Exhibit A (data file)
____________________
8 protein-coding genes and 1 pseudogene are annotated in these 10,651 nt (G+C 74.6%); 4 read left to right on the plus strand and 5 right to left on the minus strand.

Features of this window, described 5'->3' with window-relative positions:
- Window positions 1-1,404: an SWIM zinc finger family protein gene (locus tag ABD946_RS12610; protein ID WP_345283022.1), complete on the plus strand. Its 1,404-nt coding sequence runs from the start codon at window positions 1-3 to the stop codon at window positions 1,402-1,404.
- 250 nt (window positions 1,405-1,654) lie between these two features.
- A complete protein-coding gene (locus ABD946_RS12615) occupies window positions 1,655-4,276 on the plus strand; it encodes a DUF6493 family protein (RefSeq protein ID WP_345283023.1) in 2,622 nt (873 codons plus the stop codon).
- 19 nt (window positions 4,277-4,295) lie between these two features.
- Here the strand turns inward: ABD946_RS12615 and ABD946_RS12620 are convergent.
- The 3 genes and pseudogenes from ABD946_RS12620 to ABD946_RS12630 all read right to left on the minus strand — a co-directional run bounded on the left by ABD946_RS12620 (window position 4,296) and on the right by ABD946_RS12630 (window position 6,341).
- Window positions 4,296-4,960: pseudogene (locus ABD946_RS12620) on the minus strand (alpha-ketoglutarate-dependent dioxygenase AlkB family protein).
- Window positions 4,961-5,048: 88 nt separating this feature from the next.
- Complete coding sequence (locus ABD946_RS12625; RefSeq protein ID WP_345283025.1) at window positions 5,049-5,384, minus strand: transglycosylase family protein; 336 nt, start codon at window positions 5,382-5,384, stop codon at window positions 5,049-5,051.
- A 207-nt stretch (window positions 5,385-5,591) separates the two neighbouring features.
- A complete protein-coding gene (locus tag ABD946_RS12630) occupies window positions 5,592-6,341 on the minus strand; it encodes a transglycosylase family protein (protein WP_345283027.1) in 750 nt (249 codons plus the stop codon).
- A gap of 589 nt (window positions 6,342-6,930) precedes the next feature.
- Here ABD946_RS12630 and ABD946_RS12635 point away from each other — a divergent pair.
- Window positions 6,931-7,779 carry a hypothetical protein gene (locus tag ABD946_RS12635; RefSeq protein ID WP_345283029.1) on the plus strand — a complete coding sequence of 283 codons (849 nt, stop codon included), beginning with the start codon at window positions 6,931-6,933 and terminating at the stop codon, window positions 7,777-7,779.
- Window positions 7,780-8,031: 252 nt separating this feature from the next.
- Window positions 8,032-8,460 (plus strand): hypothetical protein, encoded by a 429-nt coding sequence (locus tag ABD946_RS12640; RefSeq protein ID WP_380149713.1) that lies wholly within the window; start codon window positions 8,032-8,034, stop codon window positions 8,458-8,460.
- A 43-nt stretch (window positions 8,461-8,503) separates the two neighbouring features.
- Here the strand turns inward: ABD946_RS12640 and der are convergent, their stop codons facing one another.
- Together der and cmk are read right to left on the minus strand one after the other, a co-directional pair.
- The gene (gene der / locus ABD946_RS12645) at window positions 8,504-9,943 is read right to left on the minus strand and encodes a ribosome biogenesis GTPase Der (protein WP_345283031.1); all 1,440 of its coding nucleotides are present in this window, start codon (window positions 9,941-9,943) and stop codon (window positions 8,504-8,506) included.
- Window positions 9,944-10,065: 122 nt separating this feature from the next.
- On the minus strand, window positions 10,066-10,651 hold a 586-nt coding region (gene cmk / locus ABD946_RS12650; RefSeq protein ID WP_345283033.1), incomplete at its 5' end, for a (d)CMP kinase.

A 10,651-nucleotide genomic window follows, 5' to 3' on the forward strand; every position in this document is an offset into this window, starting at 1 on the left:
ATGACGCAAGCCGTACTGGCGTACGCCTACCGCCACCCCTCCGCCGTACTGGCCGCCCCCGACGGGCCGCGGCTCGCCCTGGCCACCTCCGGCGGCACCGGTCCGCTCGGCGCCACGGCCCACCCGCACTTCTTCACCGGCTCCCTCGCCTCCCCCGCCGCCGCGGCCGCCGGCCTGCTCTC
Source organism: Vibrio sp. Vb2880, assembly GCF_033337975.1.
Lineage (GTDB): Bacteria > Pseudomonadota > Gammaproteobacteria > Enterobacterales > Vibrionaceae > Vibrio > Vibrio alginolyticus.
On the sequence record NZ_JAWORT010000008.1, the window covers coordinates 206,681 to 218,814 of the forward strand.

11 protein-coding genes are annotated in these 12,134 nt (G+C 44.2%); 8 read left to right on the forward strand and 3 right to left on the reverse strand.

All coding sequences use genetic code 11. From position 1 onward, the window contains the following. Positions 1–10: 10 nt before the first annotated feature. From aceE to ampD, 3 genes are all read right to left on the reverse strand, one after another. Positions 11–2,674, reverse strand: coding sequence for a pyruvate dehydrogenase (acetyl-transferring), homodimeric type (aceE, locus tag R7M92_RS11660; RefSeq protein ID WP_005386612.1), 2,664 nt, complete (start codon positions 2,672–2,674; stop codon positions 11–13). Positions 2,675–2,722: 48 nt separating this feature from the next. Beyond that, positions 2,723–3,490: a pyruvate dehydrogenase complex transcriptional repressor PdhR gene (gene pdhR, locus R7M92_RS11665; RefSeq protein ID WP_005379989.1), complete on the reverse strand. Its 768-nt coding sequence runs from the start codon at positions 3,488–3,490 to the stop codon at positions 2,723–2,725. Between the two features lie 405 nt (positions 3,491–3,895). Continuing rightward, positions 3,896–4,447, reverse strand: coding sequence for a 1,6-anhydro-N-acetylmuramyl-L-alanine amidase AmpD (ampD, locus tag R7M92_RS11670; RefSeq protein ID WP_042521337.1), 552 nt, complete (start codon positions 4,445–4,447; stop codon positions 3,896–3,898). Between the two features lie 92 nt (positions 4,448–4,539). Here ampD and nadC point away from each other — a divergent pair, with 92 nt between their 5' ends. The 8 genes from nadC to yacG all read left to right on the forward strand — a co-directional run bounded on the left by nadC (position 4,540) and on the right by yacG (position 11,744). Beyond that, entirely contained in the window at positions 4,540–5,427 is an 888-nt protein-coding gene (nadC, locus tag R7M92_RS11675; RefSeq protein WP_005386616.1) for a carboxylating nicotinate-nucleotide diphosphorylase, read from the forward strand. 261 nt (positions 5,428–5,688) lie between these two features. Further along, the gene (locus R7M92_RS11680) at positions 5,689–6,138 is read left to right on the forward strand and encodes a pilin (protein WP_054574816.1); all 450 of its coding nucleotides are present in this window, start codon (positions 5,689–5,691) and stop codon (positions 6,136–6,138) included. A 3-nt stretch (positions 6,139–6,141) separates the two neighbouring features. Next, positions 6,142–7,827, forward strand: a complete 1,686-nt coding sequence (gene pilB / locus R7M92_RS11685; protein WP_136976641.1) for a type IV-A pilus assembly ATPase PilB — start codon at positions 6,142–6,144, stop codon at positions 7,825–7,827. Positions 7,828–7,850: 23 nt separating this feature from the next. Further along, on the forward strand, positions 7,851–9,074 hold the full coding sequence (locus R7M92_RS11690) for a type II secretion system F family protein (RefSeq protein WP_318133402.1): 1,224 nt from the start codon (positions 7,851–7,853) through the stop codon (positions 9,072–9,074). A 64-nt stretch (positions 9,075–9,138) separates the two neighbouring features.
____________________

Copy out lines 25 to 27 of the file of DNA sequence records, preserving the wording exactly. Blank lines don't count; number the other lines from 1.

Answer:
A 10,651-nucleotide genomic window follows, 5' to 3' on the forward strand; every position in this document is an offset into this window, starting at 1 on the left:
ATGACGCAAGCCGTACTGGCGTACGCCTACCGCCACCCCTCCGCCGTACTGGCCGCCCCCGACGGGCCGCGGCTCGCCCTGGCCACCTCCGGCGGCACCGGTCCGCTCGGCGCCACGGCCCACCCGCACTTCTTCACCGGCTCCCTCGCCTCCCCCGCCGCCGCGGCCGCCGGCCTGCTCTC
Source organism: Vibrio sp. Vb2880, assembly GCF_033337975.1.